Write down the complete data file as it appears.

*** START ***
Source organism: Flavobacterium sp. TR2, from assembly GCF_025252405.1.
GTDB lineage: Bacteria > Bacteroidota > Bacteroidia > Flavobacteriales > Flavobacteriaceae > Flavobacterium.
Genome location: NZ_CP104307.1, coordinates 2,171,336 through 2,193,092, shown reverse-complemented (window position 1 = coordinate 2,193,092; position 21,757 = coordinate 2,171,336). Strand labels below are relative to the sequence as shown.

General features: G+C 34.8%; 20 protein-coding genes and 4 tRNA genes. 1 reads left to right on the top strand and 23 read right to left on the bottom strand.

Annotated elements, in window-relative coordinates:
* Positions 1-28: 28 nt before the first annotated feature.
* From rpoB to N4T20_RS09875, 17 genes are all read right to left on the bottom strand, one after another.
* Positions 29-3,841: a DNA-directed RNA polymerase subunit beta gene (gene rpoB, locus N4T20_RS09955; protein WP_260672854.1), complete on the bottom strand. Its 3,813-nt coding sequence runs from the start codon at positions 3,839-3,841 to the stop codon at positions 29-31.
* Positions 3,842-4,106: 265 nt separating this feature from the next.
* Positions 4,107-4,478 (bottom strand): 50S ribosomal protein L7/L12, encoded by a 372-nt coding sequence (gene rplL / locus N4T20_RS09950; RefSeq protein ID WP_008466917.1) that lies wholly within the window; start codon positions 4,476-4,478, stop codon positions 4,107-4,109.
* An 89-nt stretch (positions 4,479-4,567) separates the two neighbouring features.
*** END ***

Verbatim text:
Source organism: Flavobacterium sp. TR2, from assembly GCF_025252405.1.
GTDB lineage: Bacteria > Bacteroidota > Bacteroidia > Flavobacteriales > Flavobacteriaceae > Flavobacterium.
Genome location: NZ_CP104307.1, coordinates 2,171,336 through 2,193,092, shown reverse-complemented (window position 1 = coordinate 2,193,092; position 21,757 = coordinate 2,171,336). Strand labels below are relative to the sequence as shown.

General features: G+C 34.8%; 20 protein-coding genes and 4 tRNA genes. 1 reads left to right on the top strand and 23 read right to left on the bottom strand.

Annotated elements, in window-relative coordinates:
* Positions 1-28: 28 nt before the first annotated feature.
* From rpoB to N4T20_RS09875, 17 genes are all read right to left on the bottom strand, one after another.
* Positions 29-3,841: a DNA-directed RNA polymerase subunit beta gene (gene rpoB, locus N4T20_RS09955; protein WP_260672854.1), complete on the bottom strand. Its 3,813-nt coding sequence runs from the start codon at positions 3,839-3,841 to the stop codon at positions 29-31.
* Positions 3,842-4,106: 265 nt separating this feature from the next.
* Positions 4,107-4,478 (bottom strand): 50S ribosomal protein L7/L12, encoded by a 372-nt coding sequence (gene rplL / locus N4T20_RS09950; RefSeq protein ID WP_008466917.1) that lies wholly within the window; start codon positions 4,476-4,478, stop codon positions 4,107-4,109.
* An 89-nt stretch (positions 4,479-4,567) separates the two neighbouring features.